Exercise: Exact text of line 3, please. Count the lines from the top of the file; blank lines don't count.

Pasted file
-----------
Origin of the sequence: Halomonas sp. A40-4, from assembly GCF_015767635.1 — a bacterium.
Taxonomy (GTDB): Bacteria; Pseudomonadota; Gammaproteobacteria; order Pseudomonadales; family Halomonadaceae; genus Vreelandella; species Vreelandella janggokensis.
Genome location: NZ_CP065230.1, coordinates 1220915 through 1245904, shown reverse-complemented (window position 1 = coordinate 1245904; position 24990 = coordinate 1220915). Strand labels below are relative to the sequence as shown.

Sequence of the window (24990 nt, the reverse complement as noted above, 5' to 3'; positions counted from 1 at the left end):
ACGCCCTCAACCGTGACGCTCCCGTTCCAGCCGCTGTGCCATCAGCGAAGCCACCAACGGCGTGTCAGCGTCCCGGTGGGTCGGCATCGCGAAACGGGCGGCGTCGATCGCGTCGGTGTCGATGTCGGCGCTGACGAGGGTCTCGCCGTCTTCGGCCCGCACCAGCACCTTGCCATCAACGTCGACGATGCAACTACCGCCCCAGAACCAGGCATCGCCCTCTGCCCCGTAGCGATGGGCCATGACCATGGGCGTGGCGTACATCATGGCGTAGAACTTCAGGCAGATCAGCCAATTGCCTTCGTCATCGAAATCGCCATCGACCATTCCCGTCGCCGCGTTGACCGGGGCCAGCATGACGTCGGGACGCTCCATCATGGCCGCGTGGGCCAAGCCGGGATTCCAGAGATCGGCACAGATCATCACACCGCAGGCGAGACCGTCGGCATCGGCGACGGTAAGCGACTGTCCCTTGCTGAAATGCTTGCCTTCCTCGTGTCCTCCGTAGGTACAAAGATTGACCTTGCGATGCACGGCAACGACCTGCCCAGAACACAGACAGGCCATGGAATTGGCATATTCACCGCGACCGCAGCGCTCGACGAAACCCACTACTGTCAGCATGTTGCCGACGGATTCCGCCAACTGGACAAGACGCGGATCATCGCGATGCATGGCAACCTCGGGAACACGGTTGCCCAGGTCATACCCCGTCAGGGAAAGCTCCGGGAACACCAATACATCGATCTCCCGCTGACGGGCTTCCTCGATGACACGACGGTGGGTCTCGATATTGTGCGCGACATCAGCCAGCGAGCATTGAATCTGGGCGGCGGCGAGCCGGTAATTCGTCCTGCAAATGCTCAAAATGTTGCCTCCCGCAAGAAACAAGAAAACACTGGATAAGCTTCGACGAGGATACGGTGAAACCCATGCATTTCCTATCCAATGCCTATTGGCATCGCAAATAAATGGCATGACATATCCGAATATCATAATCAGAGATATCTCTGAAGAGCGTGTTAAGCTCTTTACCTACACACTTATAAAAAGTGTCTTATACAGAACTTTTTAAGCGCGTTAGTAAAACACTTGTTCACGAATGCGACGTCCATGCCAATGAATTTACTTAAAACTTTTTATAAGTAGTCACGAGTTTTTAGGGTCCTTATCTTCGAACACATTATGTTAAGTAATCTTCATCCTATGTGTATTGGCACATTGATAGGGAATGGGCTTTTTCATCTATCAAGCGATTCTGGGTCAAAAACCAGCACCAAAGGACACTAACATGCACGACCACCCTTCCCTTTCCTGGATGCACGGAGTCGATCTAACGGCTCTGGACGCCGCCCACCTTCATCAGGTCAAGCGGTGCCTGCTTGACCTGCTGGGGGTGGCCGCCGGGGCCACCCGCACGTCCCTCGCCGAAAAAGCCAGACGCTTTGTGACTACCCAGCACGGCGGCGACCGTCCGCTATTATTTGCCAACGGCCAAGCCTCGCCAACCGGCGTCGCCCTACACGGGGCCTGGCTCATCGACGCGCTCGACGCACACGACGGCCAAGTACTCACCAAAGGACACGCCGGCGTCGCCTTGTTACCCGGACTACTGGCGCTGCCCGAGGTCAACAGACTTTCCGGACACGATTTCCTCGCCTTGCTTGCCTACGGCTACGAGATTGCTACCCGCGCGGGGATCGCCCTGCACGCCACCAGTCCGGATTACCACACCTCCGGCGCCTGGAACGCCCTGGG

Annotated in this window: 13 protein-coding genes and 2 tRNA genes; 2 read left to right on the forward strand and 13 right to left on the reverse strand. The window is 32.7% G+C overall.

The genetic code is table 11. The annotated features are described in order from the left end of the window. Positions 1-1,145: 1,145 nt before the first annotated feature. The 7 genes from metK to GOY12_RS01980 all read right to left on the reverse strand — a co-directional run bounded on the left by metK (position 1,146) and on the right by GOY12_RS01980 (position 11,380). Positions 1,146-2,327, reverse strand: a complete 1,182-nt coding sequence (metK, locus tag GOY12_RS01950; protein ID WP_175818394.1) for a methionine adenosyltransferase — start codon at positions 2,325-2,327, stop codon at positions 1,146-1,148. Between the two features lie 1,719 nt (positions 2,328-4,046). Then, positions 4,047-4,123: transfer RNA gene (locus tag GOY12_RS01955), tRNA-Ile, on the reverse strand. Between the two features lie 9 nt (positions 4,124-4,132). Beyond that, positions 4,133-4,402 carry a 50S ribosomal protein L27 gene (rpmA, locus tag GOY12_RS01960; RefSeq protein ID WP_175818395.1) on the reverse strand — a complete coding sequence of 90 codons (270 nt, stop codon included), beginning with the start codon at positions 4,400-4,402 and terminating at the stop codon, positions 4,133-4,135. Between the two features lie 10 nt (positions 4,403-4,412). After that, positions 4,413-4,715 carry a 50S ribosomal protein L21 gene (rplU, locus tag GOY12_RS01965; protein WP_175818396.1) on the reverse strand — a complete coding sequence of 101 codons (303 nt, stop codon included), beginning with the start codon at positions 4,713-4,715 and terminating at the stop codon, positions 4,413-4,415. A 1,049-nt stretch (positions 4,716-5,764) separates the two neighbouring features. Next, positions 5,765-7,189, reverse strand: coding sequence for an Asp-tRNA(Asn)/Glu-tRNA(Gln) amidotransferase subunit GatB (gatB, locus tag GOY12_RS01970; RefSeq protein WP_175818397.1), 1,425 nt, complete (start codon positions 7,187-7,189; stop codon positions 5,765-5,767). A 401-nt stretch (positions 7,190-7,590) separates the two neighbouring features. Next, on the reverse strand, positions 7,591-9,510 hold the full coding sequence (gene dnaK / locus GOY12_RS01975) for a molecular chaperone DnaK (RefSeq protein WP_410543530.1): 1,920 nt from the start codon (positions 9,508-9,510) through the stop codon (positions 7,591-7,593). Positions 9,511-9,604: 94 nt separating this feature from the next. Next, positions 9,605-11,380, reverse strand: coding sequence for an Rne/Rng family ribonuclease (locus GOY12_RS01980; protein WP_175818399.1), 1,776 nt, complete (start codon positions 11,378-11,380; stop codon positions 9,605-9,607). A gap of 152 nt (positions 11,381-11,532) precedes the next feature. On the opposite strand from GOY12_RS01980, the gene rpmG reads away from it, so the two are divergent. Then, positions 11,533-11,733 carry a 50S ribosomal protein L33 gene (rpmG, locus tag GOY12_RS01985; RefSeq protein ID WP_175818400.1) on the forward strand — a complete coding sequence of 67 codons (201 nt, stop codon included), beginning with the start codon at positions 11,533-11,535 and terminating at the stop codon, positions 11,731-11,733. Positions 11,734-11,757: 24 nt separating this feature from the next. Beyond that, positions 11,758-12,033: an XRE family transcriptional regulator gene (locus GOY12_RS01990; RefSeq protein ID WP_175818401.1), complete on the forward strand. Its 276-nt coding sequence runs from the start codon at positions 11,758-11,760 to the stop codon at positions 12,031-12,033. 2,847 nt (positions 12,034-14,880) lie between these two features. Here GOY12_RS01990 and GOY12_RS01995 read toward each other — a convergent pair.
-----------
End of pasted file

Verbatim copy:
Genome location: NZ_CP065230.1, coordinates 1220915 through 1245904, shown reverse-complemented (window position 1 = coordinate 1245904; position 24990 = coordinate 1220915). Strand labels below are relative to the sequence as shown.